Interestingly, in India, Subabul wood is already being used as raw material for paper pulp.
Subabul (Leucaena leucocephala) tree—so named for its resemblance to the Babul (Vachellia nilotica) tree is quite a common sight in India. This multi-faceted, fast-growing tree was introduced in India from Hawaii, in the early 1980s, for its many benefits. Leucaena provides medium-density wood, high-protein fodder from its leaves and fixes nitrogen in the roots which help the soil. No wonder that the then Government of India made it a part of a social forestry program to increase green cover and provide fuel for rural households.
However, things did not pan out according to the government’s plans. The tree could find no takers for its relatively soft wood (unfit for timber and also as fuelwood), and by late 1980s, the government and others had lost interest in its propagation.
Yet Leucaena persevered. It could not be eradicated easily as it produces seeds in thousands and requires very little water for growth. With natural dispersion of seeds taking its course, the tree spread rapidly in all areas where it was planted. Over the years, this tree got reduced to a pretty sight along the roads and its benefits forgotten.
In November 2018, an International Conference on Leucaena took place in Brisbane, Australia. Researchers and workers from all over the world discussed its various uses and how to expand its acreage. Nandini Nimbkar (President of NARI) and I were the only two delegates from India. The fact that the conference was taking place after about 20 years (the last one took place in 1997 in Vietnam) attested to the new found love for Leucaena as a fodder crop.
Leucaena has become a very attractive fodder crop world over and I feel that it is this quality of Leucaena as good fodder together with its value as a fuel and paper pulp crop that gives it great potential for India.
All scientists and researchers at the conference showed that Leucaena was excellent fodder for animals, both in good rainfall areas as well as in dry and drought-prone areas. Most of the data shown in the conference were for increased meat production by feeding the leaves of the tree alone though it is well-known that even small quantities of Leucaena can increase milk production thereby reducing or even eliminating the need for concentrate supplementation.
In Australia, we visited quite a number of large properties (3000-5000 acres) where the animals grazed on Leucaena grass pastures only. Leucaena contains an anti-nutrition compound Mimosine which can cause toxicity in animals. However, researchers at the conference showed that in a short time the gut of animals adapt and degrade Mimosine. Also, researchers have identified bacteria which when fed to animals completely neutralized the toxicity of Mimosine.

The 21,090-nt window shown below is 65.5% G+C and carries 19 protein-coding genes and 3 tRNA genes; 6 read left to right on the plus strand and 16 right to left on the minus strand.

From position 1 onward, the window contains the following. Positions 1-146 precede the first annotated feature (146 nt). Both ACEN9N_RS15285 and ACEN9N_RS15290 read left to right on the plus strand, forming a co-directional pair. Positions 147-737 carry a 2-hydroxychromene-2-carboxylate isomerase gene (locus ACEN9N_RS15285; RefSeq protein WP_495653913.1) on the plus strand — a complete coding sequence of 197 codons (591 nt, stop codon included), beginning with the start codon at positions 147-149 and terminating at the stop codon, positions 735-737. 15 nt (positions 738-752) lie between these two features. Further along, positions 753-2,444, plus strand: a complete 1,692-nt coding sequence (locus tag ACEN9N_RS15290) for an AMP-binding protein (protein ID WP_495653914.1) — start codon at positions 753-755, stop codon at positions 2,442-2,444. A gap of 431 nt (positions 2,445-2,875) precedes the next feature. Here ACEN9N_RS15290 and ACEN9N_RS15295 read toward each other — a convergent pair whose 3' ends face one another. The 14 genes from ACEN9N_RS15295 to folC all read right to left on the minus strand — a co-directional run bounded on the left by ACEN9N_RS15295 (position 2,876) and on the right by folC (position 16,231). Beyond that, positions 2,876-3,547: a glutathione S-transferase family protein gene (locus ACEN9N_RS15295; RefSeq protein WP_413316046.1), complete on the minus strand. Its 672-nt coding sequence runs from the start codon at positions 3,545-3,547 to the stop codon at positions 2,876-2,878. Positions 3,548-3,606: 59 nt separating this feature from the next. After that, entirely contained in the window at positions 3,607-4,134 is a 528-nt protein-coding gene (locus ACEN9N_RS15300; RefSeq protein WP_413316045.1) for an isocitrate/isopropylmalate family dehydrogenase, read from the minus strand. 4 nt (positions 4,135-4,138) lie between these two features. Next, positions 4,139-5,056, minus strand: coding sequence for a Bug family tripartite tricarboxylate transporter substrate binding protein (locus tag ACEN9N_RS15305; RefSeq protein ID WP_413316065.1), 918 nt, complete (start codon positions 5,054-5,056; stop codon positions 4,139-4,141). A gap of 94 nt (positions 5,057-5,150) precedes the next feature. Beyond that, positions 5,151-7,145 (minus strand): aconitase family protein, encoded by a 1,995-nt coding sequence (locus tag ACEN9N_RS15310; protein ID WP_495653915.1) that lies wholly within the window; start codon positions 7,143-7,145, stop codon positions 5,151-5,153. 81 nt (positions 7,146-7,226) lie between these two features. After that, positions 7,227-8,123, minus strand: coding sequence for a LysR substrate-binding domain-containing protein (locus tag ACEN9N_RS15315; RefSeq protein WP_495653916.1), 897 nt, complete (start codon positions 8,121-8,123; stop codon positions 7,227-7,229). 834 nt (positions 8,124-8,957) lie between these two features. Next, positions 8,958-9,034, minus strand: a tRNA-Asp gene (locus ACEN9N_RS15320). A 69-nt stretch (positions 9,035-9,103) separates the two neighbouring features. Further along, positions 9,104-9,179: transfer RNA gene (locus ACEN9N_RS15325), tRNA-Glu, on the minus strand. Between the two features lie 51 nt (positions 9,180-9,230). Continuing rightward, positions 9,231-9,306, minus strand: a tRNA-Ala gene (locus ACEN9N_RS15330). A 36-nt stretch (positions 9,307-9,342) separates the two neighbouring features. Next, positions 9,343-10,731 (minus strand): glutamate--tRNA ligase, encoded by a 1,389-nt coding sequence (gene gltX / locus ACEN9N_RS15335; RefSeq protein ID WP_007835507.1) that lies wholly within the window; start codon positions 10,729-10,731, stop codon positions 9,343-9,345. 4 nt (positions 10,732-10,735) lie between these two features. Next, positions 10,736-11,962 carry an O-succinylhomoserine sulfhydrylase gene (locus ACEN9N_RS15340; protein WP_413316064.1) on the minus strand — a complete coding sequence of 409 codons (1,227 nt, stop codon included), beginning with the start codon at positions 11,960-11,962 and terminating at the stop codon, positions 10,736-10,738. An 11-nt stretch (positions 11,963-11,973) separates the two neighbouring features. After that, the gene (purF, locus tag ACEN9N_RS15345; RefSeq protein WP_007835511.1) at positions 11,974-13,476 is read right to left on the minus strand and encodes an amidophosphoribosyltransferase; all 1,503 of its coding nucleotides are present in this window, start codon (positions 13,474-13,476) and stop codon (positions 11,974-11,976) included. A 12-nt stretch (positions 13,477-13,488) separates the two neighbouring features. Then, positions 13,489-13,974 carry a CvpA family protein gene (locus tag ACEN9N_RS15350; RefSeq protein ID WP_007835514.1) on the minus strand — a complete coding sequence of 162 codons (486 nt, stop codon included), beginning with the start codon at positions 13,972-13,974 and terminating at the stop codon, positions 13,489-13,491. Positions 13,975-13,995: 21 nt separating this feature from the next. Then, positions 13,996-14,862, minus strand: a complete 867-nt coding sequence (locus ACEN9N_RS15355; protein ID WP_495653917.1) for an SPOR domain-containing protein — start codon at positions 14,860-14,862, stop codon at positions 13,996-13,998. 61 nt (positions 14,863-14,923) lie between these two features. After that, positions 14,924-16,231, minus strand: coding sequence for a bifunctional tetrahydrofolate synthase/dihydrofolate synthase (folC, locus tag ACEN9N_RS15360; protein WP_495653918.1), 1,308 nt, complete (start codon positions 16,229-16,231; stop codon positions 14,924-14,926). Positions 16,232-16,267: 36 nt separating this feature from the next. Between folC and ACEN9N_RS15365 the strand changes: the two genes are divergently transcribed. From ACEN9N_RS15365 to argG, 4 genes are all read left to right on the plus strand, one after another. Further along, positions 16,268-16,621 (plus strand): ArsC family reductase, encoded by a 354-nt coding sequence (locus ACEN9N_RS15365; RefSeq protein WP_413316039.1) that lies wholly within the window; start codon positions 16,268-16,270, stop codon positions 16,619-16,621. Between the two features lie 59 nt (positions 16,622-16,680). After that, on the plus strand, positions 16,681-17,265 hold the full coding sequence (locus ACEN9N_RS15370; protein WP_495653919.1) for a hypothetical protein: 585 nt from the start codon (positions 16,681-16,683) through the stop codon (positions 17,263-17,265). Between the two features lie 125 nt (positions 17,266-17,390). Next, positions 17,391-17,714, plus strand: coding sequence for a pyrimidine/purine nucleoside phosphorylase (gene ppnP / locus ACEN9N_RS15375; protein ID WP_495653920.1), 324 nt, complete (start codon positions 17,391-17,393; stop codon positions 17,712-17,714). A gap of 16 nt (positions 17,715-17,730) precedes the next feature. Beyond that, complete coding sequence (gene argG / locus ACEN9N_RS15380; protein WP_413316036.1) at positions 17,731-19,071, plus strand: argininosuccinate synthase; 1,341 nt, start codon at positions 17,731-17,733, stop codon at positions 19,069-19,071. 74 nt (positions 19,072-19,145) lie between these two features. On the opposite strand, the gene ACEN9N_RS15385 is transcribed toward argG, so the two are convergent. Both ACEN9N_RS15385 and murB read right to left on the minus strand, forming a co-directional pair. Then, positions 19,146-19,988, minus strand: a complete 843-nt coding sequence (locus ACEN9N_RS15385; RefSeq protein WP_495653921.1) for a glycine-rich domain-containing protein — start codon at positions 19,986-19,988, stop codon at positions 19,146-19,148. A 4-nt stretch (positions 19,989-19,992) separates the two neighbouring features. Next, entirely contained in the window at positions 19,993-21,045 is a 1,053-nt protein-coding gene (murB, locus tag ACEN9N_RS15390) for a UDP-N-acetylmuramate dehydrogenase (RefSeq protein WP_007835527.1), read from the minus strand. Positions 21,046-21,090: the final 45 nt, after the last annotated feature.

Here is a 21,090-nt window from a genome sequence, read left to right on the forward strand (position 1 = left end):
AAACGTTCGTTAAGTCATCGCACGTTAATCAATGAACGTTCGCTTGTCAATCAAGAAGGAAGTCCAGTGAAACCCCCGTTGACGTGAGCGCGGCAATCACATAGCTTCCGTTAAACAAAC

Subabul and its viability for India
A large number of livestock camps attest to the shortage of fodder in India. Both large and small animals require fodder in the absence of large areas of grazing land like in Australia, Europe and America and there is a need to harvest the Leucaena leaves; prepare leaf meal and then feed it to the animals. Also for it to become popular so that farmers find it remunerative to plant, it needs to have other uses. Thus, Subabul wood can be used both for energy and also as a raw material for pulp.
Interestingly, in India, Subabul wood is already being used as raw material for paper pulp. India is, probably, the only country in the world to use Subabul wood for pulp making. About 100,000 ha of Leucaena has been planted in India for this purpose. The program can spread even more if the import policy of the GOI is made to help the local paper mills rather than the importers. Presently the import duty on pulp is very low thus growing Subabul is becoming economically unviable.
Subabul: an alternative power-generation fuel?
Nimbkar Agricultural Research Institute, in the early 1990s, developed a taluka biomass policy of producing 10 MW power in each taluka using agricultural residues and supplemented by Subabul wood. This policy which was implemented by the Ministry for New and Renewable Energy (MNRE) and was the forerunner of the national biomass-based power plants. I feel 5-10 MW power can be produced in each taluka by dedicated Subabul plantations and the leaves can be processed into leaf meal and sold as an excellent fodder.
Thus the power plant can become a source of producing both power and fodder.
Our data has shown that for producing 5 MW of power, an area of 1600 ha under Subabul plantation will be required. This can produce about 12,000 tons of dry edible biomass/year (leaves and small stems), enough for about 7500 livestock. Many such plants in different talukas all over the country can help in decentralized energy and fodder production.
And the benefits for the farmers
On an average Subabul produces about 5-10 tons/ha-year of dry edible biomass and 40-50 tons/ha-year of fresh woody biomass. With the cost of high protein dry fodder at Rs. 12/kg, a farmer can easily make around Rs. 60,000/ha-year from Leucaena fodder alone. This income will be supplemented by the wood supply at Rs. 2/kg. Thus a farmer can make about Rs. 1.4 lakh/ha-year.
Our data also shows that with Rs. 2/kg fresh woody biomass cost the electricity cost from Leucaena will be about Rs. 5.7/kWhr. This electricity is costlier than that produced via Solar PV but cheaper than that from diesel gensets. However, the attraction of this scheme is that it is decentralized and can be run year round irrespective of insolation.
What is needed to make this scheme a success is to develop machines to harvest wood and foliage and also to do excellent R&D to produce Leucaena varieties producing high leafy and woody biomass.
(Edited by Saiqua Sultan)